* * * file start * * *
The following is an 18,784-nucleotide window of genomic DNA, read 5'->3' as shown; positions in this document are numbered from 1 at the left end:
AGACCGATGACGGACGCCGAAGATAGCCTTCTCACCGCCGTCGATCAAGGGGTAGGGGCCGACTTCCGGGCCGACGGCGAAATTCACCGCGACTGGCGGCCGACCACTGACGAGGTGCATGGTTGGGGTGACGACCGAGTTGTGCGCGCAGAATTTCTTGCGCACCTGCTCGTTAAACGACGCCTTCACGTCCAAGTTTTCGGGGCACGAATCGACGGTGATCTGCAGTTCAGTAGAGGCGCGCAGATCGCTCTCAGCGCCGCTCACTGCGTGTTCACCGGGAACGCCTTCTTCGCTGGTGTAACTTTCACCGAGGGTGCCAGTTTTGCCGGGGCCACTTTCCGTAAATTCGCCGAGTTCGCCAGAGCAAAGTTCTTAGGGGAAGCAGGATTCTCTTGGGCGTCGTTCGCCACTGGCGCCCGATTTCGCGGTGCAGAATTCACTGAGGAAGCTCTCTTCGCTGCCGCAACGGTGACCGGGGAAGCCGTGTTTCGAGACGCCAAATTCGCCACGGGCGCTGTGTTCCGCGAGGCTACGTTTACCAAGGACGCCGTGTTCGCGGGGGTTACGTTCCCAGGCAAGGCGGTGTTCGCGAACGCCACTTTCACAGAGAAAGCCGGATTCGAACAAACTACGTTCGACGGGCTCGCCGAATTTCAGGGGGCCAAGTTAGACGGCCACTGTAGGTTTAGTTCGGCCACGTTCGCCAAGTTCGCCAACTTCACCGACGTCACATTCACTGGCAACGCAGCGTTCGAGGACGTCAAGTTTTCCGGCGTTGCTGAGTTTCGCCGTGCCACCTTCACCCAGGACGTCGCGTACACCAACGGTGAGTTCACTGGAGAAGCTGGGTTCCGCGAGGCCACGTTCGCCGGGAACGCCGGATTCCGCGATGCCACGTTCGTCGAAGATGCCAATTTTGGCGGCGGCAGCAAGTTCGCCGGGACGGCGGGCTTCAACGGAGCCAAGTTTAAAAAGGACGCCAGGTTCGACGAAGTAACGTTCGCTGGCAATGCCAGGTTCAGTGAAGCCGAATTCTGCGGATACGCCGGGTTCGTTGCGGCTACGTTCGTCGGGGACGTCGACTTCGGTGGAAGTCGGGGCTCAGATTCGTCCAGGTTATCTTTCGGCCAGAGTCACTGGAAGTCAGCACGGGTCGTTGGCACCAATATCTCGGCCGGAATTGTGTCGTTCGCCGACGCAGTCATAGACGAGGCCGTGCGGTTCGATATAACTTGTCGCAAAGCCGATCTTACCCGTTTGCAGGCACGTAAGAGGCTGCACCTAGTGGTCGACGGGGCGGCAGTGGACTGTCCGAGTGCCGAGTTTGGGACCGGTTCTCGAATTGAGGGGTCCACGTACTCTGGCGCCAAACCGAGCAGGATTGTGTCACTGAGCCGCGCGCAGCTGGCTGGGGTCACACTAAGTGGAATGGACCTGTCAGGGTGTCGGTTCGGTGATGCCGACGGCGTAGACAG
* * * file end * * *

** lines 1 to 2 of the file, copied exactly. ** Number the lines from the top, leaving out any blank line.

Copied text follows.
The following is an 18,784-nucleotide window of genomic DNA, read 5'->3' as shown; positions in this document are numbered from 1 at the left end:
AGACCGATGACGGACGCCGAAGATAGCCTTCTCACCGCCGTCGATCAAGGGGTAGGGGCCGACTTCCGGGCCGACGGCGAAATTCACCGCGACTGGCGGCCGACCACTGACGAGGTGCATGGTTGGGGTGACGACCGAGTTGTGCGCGCAGAATTTCTTGCGCACCTGCTCGTTAAACGACGCCTTCACGTCCAAGTTTTCGGGGCACGAATCGACGGTGATCTGCAGTTCAGTAGAGGCGCGCAGATCGCTCTCAGCGCCGCTCACTGCGTGTTCACCGGGAACGCCTTCTTCGCTGGTGTAACTTTCACCGAGGGTGCCAGTTTTGCCGGGGCCACTTTCCGTAAATTCGCCGAGTTCGCCAGAGCAAAGTTCTTAGGGGAAGCAGGATTCTCTTGGGCGTCGTTCGCCACTGGCGCCCGATTTCGCGGTGCAGAATTCACTGAGGAAGCTCTCTTCGCTGCCGCAACGGTGACCGGGGAAGCCGTGTTTCGAGACGCCAAATTCGCCACGGGCGCTGTGTTCCGCGAGGCTACGTTTACCAAGGACGCCGTGTTCGCGGGGGTTACGTTCCCAGGCAAGGCGGTGTTCGCGAACGCCACTTTCACAGAGAAAGCCGGATTCGAACAAACTACGTTCGACGGGCTCGCCGAATTTCAGGGGGCCAAGTTAGACGGCCACTGTAGGTTTAGTTCGGCCACGTTCGCCAAGTTCGCCAACTTCACCGACGTCACATTCACTGGCAACGCAGCGTTCGAGGACGTCAAGTTTTCCGGCGTTGCTGAGTTTCGCCGTGCCACCTTCACCCAGGACGTCGCGTACACCAACGGTGAGTTCACTGGAGAAGCTGGGTTCCGCGAGGCCACGTTCGCCGGGAACGCCGGATTCCGCGATGCCACGTTCGTCGAAGATGCCAATTTTGGCGGCGGCAGCAAGTTCGCCGGGACGGCGGGCTTCAACGGAGCCAAGTTTAAAAAGGACGCCAGGTTCGACGAAGTAACGTTCGCTGGCAATGCCAGGTTCAGTGAAGCCGAATTCTGCGGATACGCCGGGTTCGTTGCGGCTACGTTCGTCGGGGACGTCGACTTCGGTGGAAGTCGGGGCTCAGATTCGTCCAGGTTATCTTTCGGCCAGAGTCACTGGAAGTCAGCACGGGTCGTTGGCACCAATATCTCGGCCGGAATTGTGTCGTTCGCCGACGCAGTCATAGACGAGGCCGTGCGGTTCGATATAACTTGTCGCAAAGCCGATCTTACCCGTTTGCAGGCACGTAAGAGGCTGCACCTAGTGGTCGACGGGGCGGCAGTGGACTGTCCGAGTGCCGAGTTTGGGACCGGTTCTCGAATTGAGGGGTCCACGTACTCTGGCGCCAAACCGAGCAGGATTGTGTCACTGAGCCGCGCGCAGCTGGCTGGGGTCACACTAAGTGGAATGGACCTGTCAGGGTGTCGGTTCGGTGATGCCGACGGCGTAGACAG